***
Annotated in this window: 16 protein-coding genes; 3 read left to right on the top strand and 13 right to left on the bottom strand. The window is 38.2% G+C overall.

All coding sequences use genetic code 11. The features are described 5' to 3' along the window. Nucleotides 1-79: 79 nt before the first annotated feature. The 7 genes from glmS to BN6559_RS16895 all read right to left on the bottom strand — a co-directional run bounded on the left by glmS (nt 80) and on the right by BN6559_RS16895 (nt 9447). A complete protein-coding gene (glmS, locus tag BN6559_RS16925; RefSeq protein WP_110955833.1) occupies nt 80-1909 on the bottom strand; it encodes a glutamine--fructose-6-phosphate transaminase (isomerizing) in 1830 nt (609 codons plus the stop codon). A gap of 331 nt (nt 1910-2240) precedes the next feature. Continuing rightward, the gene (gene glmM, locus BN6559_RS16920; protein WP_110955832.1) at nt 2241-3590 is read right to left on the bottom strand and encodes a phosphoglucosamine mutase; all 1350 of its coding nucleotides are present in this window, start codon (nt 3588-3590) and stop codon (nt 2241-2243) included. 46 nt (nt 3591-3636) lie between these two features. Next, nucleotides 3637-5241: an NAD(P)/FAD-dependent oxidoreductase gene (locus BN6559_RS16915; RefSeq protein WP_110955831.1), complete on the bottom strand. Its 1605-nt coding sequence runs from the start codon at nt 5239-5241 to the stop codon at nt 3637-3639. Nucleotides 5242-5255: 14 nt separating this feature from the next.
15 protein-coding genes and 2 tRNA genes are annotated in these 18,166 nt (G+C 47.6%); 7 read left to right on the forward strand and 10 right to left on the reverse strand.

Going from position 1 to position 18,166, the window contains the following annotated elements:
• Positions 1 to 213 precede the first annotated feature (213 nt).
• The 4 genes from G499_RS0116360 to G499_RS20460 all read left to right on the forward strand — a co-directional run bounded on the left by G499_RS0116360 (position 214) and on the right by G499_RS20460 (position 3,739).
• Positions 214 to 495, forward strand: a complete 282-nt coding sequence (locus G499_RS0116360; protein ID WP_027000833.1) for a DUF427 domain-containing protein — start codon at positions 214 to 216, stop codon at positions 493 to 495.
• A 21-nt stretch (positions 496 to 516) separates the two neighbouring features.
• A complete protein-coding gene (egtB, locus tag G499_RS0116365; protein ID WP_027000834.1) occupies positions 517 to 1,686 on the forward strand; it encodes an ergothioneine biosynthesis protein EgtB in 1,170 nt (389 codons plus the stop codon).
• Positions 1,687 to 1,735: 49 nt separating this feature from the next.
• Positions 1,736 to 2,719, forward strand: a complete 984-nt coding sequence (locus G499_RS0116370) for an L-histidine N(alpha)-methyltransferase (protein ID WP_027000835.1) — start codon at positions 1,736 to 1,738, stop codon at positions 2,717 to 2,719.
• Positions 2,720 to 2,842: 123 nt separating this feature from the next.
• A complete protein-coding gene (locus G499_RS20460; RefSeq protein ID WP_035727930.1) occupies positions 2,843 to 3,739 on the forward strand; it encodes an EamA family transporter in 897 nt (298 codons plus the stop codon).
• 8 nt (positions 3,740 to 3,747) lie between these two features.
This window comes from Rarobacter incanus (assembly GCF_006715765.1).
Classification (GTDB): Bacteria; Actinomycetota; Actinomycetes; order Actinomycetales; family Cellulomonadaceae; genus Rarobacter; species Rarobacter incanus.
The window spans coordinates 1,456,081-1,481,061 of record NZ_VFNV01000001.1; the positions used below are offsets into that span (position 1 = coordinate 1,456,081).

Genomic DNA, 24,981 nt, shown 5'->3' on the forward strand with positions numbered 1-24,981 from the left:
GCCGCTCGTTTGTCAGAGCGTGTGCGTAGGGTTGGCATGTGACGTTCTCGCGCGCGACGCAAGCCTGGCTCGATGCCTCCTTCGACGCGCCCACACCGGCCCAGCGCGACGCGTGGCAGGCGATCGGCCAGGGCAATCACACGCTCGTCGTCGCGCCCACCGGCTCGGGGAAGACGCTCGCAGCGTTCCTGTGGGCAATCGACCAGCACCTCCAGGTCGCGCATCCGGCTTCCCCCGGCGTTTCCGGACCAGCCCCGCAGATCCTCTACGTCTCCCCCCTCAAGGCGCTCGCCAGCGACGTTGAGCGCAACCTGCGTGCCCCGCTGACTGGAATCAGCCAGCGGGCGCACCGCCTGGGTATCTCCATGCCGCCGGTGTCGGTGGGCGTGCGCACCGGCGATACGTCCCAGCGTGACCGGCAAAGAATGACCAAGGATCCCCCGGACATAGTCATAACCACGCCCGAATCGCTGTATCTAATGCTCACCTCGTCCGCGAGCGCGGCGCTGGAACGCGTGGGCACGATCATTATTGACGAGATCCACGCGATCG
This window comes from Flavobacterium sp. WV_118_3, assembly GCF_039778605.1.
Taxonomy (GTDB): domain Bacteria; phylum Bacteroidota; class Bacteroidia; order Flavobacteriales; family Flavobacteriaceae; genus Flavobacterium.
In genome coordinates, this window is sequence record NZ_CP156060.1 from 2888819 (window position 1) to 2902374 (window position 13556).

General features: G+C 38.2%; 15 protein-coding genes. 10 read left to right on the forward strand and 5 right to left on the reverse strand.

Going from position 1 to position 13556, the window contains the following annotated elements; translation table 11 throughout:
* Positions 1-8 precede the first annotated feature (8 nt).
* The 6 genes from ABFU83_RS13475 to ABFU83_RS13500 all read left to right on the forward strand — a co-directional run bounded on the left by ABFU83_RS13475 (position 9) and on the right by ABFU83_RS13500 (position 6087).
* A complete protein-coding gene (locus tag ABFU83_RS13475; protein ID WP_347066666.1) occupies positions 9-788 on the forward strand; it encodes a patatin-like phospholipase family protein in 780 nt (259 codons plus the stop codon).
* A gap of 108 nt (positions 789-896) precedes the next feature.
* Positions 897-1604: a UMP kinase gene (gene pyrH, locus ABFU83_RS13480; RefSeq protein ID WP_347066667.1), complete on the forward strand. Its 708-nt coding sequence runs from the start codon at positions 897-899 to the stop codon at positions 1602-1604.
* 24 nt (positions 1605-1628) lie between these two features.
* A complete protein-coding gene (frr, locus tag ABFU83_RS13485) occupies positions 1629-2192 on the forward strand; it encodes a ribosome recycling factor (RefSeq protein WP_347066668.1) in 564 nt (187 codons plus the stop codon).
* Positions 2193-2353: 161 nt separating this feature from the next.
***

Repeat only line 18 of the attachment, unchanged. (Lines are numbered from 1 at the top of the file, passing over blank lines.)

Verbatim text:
Genomic DNA, 24,981 nt, shown 5'->3' on the forward strand with positions numbered 1-24,981 from the left: